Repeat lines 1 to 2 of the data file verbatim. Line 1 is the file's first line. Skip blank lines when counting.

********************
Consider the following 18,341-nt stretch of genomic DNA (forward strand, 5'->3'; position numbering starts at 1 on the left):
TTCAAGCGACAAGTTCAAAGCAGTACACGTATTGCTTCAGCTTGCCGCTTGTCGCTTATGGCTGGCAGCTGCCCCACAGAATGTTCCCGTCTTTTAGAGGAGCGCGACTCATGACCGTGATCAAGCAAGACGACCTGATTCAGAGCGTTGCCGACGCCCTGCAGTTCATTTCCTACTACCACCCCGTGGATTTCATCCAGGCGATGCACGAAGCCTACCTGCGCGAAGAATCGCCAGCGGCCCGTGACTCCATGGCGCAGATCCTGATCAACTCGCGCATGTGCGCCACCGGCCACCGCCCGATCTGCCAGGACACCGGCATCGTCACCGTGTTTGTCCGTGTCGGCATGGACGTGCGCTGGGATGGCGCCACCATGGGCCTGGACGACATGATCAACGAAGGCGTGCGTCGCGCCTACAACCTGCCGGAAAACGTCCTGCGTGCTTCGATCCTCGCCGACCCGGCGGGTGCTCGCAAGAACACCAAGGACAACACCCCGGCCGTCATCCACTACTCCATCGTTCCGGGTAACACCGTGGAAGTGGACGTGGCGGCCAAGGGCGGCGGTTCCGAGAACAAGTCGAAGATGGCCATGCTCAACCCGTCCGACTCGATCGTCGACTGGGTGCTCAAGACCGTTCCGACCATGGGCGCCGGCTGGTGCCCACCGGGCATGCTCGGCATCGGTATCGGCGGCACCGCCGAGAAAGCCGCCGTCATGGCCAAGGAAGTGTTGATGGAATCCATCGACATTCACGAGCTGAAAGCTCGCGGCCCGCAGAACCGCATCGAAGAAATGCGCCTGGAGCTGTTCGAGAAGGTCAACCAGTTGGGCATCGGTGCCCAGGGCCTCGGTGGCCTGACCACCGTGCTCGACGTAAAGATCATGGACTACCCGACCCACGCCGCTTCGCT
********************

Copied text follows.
Consider the following 18,341-nt stretch of genomic DNA (forward strand, 5'->3'; position numbering starts at 1 on the left):
TTCAAGCGACAAGTTCAAAGCAGTACACGTATTGCTTCAGCTTGCCGCTTGTCGCTTATGGCTGGCAGCTGCCCCACAGAATGTTCCCGTCTTTTAGAGGAGCGCGACTCATGACCGTGATCAAGCAAGACGACCTGATTCAGAGCGTTGCCGACGCCCTGCAGTTCATTTCCTACTACCACCCCGTGGATTTCATCCAGGCGATGCACGAAGCCTACCTGCGCGAAGAATCGCCAGCGGCCCGTGACTCCATGGCGCAGATCCTGATCAACTCGCGCATGTGCGCCACCGGCCACCGCCCGATCTGCCAGGACACCGGCATCGTCACCGTGTTTGTCCGTGTCGGCATGGACGTGCGCTGGGATGGCGCCACCATGGGCCTGGACGACATGATCAACGAAGGCGTGCGTCGCGCCTACAACCTGCCGGAAAACGTCCTGCGTGCTTCGATCCTCGCCGACCCGGCGGGTGCTCGCAAGAACACCAAGGACAACACCCCGGCCGTCATCCACTACTCCATCGTTCCGGGTAACACCGTGGAAGTGGACGTGGCGGCCAAGGGCGGCGGTTCCGAGAACAAGTCGAAGATGGCCATGCTCAACCCGTCCGACTCGATCGTCGACTGGGTGCTCAAGACCGTTCCGACCATGGGCGCCGGCTGGTGCCCACCGGGCATGCTCGGCATCGGTATCGGCGGCACCGCCGAGAAAGCCGCCGTCATGGCCAAGGAAGTGTTGATGGAATCCATCGACATTCACGAGCTGAAAGCTCGCGGCCCGCAGAACCGCATCGAAGAAATGCGCCTGGAGCTGTTCGAGAAGGTCAACCAGTTGGGCATCGGTGCCCAGGGCCTCGGTGGCCTGACCACCGTGCTCGACGTAAAGATCATGGACTACCCGACCCACGCCGCTTCGCT